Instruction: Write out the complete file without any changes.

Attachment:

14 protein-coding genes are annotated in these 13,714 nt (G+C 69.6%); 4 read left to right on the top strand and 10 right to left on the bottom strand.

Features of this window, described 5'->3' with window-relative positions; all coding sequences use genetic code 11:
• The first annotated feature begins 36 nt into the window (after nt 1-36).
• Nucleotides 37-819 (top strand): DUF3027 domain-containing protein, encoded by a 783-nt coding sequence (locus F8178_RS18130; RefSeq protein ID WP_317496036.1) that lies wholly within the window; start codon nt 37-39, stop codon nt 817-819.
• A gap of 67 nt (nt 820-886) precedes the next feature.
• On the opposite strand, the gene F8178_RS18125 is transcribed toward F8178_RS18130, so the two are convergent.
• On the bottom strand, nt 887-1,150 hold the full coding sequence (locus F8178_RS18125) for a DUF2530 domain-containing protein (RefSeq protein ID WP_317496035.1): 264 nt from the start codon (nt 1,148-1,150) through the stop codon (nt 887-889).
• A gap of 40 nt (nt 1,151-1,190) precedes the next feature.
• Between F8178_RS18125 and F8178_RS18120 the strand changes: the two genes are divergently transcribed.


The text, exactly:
14 protein-coding genes are annotated in these 13,714 nt (G+C 69.6%); 4 read left to right on the top strand and 10 right to left on the bottom strand.

Features of this window, described 5'->3' with window-relative positions; all coding sequences use genetic code 11:
• The first annotated feature begins 36 nt into the window (after nt 1-36).
• Nucleotides 37-819 (top strand): DUF3027 domain-containing protein, encoded by a 783-nt coding sequence (locus F8178_RS18130; RefSeq protein ID WP_317496036.1) that lies wholly within the window; start codon nt 37-39, stop codon nt 817-819.
• A gap of 67 nt (nt 820-886) precedes the next feature.
• On the opposite strand, the gene F8178_RS18125 is transcribed toward F8178_RS18130, so the two are convergent.
• On the bottom strand, nt 887-1,150 hold the full coding sequence (locus F8178_RS18125) for a DUF2530 domain-containing protein (RefSeq protein ID WP_317496035.1): 264 nt from the start codon (nt 1,148-1,150) through the stop codon (nt 887-889).
• A gap of 40 nt (nt 1,151-1,190) precedes the next feature.
• Between F8178_RS18125 and F8178_RS18120 the strand changes: the two genes are divergently transcribed.